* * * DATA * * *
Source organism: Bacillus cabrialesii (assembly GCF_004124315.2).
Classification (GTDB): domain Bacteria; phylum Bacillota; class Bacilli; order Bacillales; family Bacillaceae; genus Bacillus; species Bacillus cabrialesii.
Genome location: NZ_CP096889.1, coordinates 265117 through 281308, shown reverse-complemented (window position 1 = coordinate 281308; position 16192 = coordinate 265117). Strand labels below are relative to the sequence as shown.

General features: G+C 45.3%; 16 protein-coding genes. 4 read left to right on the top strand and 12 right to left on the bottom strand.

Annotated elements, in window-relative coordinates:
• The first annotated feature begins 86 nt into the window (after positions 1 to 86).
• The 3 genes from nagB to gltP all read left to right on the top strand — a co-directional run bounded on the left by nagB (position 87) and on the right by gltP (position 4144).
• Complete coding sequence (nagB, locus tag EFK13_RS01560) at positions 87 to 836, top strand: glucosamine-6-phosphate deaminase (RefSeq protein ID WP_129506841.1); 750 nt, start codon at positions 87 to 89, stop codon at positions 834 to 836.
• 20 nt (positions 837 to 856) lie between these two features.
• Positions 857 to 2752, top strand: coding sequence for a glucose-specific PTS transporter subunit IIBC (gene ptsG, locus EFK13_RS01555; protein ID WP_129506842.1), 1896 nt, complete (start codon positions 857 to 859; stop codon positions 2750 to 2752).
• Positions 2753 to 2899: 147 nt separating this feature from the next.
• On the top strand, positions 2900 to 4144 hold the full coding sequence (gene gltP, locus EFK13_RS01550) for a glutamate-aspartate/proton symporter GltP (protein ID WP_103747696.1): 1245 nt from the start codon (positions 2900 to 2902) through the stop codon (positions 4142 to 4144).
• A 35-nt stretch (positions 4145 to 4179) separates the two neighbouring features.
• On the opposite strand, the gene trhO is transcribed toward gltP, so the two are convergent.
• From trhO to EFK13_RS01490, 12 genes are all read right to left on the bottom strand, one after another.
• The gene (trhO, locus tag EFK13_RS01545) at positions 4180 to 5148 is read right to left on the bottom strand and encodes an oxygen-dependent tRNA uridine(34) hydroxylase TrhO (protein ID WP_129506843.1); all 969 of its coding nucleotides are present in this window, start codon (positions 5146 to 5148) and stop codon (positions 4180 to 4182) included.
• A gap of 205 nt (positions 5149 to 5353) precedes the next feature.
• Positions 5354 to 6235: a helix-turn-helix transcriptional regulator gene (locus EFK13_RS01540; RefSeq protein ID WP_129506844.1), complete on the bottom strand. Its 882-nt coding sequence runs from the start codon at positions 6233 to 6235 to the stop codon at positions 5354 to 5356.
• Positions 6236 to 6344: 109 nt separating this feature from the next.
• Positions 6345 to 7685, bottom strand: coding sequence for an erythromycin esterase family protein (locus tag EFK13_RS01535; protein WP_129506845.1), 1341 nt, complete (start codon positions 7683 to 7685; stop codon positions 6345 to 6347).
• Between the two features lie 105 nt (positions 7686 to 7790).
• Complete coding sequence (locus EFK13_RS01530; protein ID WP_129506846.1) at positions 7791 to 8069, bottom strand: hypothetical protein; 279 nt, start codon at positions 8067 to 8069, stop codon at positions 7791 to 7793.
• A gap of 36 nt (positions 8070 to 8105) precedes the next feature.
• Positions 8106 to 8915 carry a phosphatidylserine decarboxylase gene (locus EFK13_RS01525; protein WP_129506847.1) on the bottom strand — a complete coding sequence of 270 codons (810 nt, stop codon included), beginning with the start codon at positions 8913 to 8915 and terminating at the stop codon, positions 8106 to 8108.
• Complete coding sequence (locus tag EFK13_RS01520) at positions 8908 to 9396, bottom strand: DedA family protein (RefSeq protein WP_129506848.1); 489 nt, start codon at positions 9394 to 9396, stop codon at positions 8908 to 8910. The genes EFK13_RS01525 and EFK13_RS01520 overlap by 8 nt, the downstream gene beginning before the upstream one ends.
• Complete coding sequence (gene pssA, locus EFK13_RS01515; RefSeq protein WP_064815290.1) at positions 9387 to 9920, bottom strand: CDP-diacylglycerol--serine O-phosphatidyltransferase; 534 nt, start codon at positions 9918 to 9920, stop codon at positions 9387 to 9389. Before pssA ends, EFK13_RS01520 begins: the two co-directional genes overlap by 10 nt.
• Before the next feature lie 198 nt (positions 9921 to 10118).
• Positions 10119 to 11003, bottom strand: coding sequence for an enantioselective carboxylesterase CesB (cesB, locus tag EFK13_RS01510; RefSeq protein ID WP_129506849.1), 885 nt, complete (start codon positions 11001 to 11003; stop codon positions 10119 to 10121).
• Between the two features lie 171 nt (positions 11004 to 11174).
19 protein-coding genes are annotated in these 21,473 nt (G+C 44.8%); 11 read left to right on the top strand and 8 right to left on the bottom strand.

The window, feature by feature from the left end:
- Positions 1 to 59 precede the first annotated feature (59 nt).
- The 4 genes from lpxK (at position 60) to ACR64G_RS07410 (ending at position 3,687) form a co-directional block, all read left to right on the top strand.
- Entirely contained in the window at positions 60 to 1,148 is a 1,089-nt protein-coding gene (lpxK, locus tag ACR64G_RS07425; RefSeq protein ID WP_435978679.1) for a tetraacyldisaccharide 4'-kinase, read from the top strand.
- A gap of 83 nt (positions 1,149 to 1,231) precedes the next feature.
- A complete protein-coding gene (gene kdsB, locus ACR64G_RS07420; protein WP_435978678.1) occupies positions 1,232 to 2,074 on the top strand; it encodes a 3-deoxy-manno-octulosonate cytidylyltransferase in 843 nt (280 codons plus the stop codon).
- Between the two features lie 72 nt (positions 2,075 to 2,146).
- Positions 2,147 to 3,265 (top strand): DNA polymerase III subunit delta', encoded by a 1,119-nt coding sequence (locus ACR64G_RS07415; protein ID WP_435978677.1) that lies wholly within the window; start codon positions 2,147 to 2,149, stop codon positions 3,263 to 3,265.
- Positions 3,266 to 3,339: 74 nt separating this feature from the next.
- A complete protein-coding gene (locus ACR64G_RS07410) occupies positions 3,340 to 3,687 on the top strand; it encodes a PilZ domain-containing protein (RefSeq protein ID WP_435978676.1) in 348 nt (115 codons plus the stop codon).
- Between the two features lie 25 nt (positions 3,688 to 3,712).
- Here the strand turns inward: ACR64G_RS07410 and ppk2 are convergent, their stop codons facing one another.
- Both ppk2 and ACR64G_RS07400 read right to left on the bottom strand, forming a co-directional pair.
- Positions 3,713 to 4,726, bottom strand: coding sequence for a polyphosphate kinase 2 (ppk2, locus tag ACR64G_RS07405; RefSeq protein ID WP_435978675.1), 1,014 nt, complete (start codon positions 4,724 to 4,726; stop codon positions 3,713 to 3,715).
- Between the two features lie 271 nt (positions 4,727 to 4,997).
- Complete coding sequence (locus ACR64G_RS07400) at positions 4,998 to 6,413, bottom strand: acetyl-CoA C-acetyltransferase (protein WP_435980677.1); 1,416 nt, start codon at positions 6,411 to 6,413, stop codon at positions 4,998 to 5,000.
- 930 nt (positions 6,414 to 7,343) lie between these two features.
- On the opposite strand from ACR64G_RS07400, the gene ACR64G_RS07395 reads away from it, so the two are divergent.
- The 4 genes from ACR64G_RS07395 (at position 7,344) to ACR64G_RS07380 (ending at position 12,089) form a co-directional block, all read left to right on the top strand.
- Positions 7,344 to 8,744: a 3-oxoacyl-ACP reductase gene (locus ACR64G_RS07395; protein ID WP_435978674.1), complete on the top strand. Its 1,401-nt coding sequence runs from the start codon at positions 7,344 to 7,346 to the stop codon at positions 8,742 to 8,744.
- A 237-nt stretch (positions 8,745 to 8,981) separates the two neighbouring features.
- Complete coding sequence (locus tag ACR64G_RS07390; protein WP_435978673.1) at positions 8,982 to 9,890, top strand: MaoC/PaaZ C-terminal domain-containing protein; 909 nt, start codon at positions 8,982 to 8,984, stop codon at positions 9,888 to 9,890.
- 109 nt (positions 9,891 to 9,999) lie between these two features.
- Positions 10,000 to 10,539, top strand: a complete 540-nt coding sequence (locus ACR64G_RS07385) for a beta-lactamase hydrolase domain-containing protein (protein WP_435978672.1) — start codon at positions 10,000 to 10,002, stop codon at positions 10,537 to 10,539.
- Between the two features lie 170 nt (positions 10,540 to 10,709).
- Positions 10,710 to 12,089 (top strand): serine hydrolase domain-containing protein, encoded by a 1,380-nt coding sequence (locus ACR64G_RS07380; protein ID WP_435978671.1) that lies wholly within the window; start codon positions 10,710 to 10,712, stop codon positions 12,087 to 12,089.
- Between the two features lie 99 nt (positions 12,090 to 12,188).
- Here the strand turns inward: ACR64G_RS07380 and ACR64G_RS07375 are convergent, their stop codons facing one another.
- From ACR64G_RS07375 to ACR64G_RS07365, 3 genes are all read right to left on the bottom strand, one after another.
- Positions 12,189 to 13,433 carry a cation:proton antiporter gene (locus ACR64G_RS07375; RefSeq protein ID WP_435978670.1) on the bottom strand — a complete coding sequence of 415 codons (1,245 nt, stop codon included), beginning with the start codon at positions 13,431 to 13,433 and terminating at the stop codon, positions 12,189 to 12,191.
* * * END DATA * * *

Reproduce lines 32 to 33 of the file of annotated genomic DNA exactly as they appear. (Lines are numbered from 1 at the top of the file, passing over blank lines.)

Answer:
- Positions 1 to 59 precede the first annotated feature (59 nt).
- The 4 genes from lpxK (at position 60) to ACR64G_RS07410 (ending at position 3,687) form a co-directional block, all read left to right on the top strand.